Entry level PDAs are impacting the enterprise mobility businesses October 18th, 2018
There’s no doubt about it that over the past few years, the trend of Bring Your Own Device (BYOD) and using consumer devices for professional needs has grown exponentially.
But there is a new breed of entry-level PDAs that are challenging the current landscape. Most importantly, these new devices are rugged enough to survive the types of applications that enterprise mobility businesses need whilst also delivering a longer life span.
Driven by innovation, these new devices are addressing the three key issues that customers expect from an entry level PDA: ruggedness, price and Android OS.
That final point on Android is very significant when we look at the changes that the handheld OS market has gone through.
Google’s Android OS continues to gain traction against Windows among enterprise mobility users looking to leverage Android’s active app development ecosystem, as well as network externalities resulting from the platform’s significant market share among smartphone devices globally.
According to VDC research, in 2015 almost a quarter of rugged smartphone devices were Android capable. A year later that figure had jumped to 37% in part due to an in influx of new device models from hardware vendors (over 54% of which are Android capable) as well as mild to moderate transfer of market share from former Windows users.
Although Windows-based devices still represent the majority of rugged handheld devices on the market this is mostly rooted in devices running legacy Windows CE and Windows Mobile/Embedded Handheld 6.5 operating systems. While the market for Windows CE devices remains relatively strong, demand is rapidly waning for other legacy Windows platforms.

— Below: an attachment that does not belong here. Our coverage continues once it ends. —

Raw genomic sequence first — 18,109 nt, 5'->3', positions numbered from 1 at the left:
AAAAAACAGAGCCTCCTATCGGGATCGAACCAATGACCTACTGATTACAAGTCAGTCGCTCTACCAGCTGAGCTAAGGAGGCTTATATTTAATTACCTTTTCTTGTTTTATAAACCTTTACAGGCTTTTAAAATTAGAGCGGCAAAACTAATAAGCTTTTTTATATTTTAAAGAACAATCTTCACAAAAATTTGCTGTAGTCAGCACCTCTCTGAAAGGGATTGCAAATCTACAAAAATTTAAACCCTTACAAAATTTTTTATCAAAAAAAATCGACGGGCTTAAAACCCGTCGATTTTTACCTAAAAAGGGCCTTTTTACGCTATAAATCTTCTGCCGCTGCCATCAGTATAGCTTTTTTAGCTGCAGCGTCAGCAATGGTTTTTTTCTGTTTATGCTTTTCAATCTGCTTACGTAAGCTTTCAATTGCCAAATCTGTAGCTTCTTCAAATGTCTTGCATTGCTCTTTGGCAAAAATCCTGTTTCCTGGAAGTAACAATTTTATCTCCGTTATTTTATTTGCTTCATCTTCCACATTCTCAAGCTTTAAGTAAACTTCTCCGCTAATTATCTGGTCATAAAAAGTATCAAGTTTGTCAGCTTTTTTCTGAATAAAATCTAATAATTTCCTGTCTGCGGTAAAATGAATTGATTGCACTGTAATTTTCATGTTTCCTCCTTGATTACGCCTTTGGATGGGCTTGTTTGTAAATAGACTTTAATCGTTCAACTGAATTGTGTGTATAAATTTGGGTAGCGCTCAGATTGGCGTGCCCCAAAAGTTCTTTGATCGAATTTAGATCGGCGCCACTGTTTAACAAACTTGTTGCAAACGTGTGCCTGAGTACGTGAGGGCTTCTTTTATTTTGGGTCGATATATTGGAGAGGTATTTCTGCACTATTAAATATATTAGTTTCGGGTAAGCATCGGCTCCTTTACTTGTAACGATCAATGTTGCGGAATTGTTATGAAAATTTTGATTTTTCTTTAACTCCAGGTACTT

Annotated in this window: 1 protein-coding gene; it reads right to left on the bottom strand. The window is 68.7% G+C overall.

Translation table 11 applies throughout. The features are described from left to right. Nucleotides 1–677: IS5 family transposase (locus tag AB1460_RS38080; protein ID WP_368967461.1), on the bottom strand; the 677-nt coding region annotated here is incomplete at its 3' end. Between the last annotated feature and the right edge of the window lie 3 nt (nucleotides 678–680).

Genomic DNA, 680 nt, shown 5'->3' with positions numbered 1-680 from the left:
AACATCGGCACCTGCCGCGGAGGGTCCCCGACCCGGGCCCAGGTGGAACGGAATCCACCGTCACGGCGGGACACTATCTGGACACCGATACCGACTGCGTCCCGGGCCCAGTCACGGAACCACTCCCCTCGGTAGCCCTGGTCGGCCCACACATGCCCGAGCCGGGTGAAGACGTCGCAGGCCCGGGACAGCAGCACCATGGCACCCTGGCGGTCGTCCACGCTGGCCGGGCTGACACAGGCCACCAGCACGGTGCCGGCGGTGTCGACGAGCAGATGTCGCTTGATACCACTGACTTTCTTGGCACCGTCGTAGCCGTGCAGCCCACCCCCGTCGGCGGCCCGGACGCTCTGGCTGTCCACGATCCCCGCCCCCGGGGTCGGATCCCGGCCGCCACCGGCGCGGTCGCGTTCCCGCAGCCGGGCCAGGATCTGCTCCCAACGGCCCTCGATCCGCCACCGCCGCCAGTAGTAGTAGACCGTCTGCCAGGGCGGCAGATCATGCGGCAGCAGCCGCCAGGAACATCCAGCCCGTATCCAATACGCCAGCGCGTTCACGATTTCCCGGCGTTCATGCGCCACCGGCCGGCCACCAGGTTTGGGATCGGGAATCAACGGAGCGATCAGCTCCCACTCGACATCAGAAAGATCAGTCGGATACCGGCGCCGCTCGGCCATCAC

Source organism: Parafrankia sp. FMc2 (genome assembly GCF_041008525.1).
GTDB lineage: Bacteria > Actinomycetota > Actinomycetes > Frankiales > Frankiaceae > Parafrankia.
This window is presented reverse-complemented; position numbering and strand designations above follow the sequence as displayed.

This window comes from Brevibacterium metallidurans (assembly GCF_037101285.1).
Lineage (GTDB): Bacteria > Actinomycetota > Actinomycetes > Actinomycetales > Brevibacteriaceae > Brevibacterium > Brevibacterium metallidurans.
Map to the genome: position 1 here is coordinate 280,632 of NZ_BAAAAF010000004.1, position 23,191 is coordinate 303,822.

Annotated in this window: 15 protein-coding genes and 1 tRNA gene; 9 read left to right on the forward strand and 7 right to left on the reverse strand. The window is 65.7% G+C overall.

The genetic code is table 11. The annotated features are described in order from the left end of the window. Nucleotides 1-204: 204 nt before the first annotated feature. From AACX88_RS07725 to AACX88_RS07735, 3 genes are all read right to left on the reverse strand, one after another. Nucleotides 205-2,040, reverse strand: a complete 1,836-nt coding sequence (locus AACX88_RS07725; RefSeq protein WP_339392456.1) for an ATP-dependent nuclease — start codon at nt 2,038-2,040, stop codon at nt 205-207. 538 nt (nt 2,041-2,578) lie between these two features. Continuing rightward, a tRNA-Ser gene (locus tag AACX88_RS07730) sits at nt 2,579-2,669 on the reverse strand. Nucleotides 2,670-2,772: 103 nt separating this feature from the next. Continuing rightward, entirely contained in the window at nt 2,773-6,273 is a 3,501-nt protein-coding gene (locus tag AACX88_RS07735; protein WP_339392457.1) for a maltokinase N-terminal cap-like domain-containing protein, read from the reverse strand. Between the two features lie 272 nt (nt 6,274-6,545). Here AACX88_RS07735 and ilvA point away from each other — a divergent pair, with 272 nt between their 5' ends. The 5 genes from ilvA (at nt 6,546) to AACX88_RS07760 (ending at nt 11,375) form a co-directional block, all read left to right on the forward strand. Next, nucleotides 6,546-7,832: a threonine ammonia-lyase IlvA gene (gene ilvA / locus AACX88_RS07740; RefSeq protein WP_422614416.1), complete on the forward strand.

Put simply, of the new rugged devices introduced in 2016, 54% now run Android.
There have been a few other developments in entry level PDAs that also demand attention. Firstly, to support these larger OS platforms vendors have expanded the drive storage and memory capacity of their hardware, with the proportion of rugged handheld devices with more than 1GB of storage growing from 28% in 2015 to 46% one year later.
Random access memory (RAM) in excess of 512MB has risen from 17% to more than 33% over the same timeframe, while device chipsets have also been widely upgraded such that 52% of current rugged handhelds feature processing speeds of 1GHz or greater compared to 34% in 2015.
Meanwhile, rugged smartphone and mobile device manufacturers have increasingly updated form factor and UI elements to leverage the enhanced touch and graphics systems of modern OS solutions. In 2015 devices with displays of 4” and larger, of the kind common among consumer-grade devices, were found on only 19% of rugged handhelds compared to 31% in 2016.
Bluestar has complete solutions available so that your customers can choose from a number of brands from a wide availability of stock that provide professional, rugged and easy to use units.